Well, that’s enough for me for one post. But, before I go, I need to pass on a really interesting tidbit of BnL trivia. Mike just called me today when he couldn’t get in touch with Jim to spread the news… He just learned in class that 9.8 meters per second squared is the rate of gravitational acceleration. It’s a mouthful, right? Well, this finally explains Ed Robertson’s line in the Barenaked Ladies’ song “When I Fall.” He’s talking about being up high and contemplating jumping, and he sings, “It’s 9.8 straight down…” Wow. I can’t believe I never knew what it meant!

Don’t miss another great cover of a new band by Jeff tomorrow, a new acoustic cover by Jim on Monday, then I’ll be back on Tuesday for my first installment in New Bands Week…

See you next session!

“Broken” by Jack Johnson – Chords, Tabs, & How to Play

Originally posted 2009-11-02 23:27:07. Republished by Blog Post Promoter

Jack Johnson

With everything ahead of us
We left everything behind
But nothing that we needed
At least not at this time
D                  G
And now the feeling that I’m feeling
G                                                      D
Well it’s feeling like my life is finally mine
Em                                      G                           D
With nothing to go back to we just continue to drive

Without you I was broken,
Em      G                                                         D
But I’d rather be broke down with you by my side. (x2)

I didn’t know what I was looking for
So I didn’t know what I’d find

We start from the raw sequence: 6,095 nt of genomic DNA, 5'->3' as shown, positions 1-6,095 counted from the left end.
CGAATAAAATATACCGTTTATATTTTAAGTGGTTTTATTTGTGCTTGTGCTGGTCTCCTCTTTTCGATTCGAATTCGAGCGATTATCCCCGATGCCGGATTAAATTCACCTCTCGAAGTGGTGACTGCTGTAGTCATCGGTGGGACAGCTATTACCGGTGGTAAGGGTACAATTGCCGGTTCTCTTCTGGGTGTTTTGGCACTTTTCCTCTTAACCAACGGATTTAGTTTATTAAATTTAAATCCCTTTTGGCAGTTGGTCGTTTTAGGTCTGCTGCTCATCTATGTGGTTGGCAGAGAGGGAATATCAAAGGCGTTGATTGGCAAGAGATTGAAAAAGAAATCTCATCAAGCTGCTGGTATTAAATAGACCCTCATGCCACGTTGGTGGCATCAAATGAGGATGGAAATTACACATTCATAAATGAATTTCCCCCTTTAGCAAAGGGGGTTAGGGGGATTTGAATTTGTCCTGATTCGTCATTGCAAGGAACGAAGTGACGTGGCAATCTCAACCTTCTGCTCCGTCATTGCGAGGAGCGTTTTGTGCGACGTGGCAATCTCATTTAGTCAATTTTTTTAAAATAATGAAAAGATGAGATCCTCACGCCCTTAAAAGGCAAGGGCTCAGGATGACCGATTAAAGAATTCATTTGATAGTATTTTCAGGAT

I didn’t know what I was missing
I guess you’ve been just a little too kind
And if I find just what I need
I’ll put a little peace in my mind
Maybe you’ve been looking too
Or maybe you don’t even need to try

Without you I was broken,
But I’d rather be broke down with you by my side.  (x2)


With everything in the past
Fading faster and faster until it was gone
Found out I was losing so much more than I knew all along
Because everything I’ve been working for
Was only worth nickels and dimes
But if I had a minute for every hour that I’ve wasted
I’d be rich  in time; I’d be doing fine.

Without you I was broken,
But I’d rather be broke down with you by my side. (x4)

** These chords and lyrics are interpretations and transcriptions, respectively, and are the sole property of the copyright holder(s). They are posted on this website free of charge for no profit for the purpose of study and commentary, as allowed for under the “fair use” provision of U.S. copyright law, and should only be used for such personal and/or academic work. **

“Do You Remember?” (Jack Johnson Cover)

Originally posted 2008-05-22 22:52:07. Republished by Blog Post Promoter

By Chris Moore:

Tonight, I introduce an artist that Jim has been asking for weeks why we haven’t covered before…Jack Johnson! This is a song from his last album, In Between Dreams, titled “Do You Remember?” It’s a great acoustic number from this great album, and it’s a perfect fit for this series.

On a side note, if I’ve counted correctly, this is my 60th Laptop Session! What a trip it’s been, and we’re not even halfway through the session-a-day commitment for 2008. It’s a bit daunting, but I hope that our viewership only continues to rise. Help spread the word — send your friends to http://LaptopSessions.com !

Be sure to come back tomorrow for another quality video from Jeff.

See you next session!